Continuing my series discussing our findings in a recently published study on the ways family physicians deliver better care at a lower cost than a multi-ologist model.
John was a 53-year-old man who went to an ER for several weeks of abdominal pain. It was never severe. He was never doubled over in pain. He just wanted to know what was going on and had no relationship with a family physician prior to his ER visit.
Of course, the ER physician ordred a CAT scan, which showed a round smooth mass in his kidney about the size of a marble. There were no other abnormalities, and this abnormality did not explain his pain, which got much better after John started taking acid-blocking medicine daily. But the ER doctor told John that this kidney lesion could be cancer.
John went to see the urologist he was referred to, who recommended surgery. In the OR after making a large incision on John’s back, the urologist ran into difficulties and suddenly the surgical hole began rapidly filling with blood. The fear was that either the renal artery, which supplies blood to the kidney, or the aorta itself, was cut. The surgeons rolled John over on his back and cut his abdomen from just below his ribs to just above his pubic area. They needed full exposure of the internal organs to better see what had happened.
A vascular surgeon came in to help with the case and together the two surgeons discovered that indeed the base of the renal artery was pumping blood. Ninety minutes later the hole was patched and the attention was turned to the kidney mass, which was successfully cut out and sent to the lab. Two weeks later John found out the tumor was benign.
Two months later, a gaping protrusion from John’s abdomen was still present and still very bothersome. It was caused by the underlying soft tissues not sticking together well as the surgical incision healed. Every time he put any strain on his abdominal muscles, the center part of his belly bulged out. Kind of like from the movie Alien, though no monster ever appeared.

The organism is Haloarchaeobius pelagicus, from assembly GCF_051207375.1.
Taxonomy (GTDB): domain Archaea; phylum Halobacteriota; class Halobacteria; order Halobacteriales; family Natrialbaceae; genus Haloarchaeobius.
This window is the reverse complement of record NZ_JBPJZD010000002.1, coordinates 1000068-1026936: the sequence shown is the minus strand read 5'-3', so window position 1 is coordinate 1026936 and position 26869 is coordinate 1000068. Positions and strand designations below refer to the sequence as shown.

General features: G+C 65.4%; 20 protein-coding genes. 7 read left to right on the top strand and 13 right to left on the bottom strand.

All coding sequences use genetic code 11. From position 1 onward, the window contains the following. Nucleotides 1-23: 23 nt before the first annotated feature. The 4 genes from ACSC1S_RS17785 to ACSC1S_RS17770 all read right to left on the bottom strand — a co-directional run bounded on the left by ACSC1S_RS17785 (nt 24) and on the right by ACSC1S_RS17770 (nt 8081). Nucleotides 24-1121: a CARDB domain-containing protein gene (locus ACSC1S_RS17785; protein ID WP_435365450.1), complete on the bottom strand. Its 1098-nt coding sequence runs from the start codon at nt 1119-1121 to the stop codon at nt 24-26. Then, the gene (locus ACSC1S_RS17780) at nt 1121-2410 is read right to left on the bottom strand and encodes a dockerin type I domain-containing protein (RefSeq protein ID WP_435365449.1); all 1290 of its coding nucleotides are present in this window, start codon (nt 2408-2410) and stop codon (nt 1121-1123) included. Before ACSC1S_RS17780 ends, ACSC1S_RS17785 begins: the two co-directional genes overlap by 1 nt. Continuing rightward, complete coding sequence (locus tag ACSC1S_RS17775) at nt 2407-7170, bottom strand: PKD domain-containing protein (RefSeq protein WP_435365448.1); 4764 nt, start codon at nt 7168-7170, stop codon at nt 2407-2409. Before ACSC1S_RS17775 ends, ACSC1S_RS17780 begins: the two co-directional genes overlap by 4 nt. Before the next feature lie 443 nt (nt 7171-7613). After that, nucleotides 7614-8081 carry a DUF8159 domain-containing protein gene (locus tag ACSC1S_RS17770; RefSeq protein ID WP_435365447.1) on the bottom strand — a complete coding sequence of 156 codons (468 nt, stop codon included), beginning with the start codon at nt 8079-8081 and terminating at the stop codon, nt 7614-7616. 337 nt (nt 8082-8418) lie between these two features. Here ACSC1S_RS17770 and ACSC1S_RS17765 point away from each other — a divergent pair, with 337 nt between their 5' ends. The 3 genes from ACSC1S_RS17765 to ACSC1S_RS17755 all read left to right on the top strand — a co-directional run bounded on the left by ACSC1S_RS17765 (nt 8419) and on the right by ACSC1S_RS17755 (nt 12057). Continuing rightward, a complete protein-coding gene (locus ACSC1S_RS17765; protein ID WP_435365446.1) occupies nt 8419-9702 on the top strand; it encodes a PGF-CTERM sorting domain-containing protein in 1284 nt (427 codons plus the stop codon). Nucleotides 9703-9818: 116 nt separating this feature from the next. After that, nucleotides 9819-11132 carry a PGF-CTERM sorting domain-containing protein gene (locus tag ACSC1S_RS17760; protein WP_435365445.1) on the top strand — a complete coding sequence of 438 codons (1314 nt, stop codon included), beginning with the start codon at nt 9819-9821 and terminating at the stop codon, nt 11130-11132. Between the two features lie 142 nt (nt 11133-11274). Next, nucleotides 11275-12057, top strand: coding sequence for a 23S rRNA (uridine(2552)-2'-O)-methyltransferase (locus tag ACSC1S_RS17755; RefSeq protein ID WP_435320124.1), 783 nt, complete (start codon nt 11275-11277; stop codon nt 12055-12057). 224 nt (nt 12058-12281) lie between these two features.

For some, this would be annoying. For John, it meant he could no longer work lifting heavy objects. Between the grotesque protrusion and the soreness that grew after he even attempted to work at his old job, he just couldn’t work the way he had supported his family for over 30 years. Another surgery to fix the problem didn’t. Last I heard, John was still waiting for his disability status to kick in.
No non-invasive test is completely non-invasive. A predictable number of these tests will have abnormalities that probably aren’t bad, but could be. The only way to know for sure is for an invasive procedure to take place. These days, family physicians don’t initiate a lot of these diagnostic journeys, but they are forced to deal with these issues because of a test ordered by an emergency physician with little judgement and a poor understanding of healthcare systems and the downstream effects of his decisions.
Family physicians realize that over-aggressive testing often leads to physical harm; certainly psychological harm, and always financial harm to the patient and the overall healthcare system. Lots of CAT scans and MRIs should be ordered in routine clinical care. They are great tools. However the U.S. has completely gone wacky overboard on these tests. Other groups such as the Avoiding Avoidable Care movement have helped highlight this problem. Most family physicians have known about this issue and practiced with some restraint their whole careers.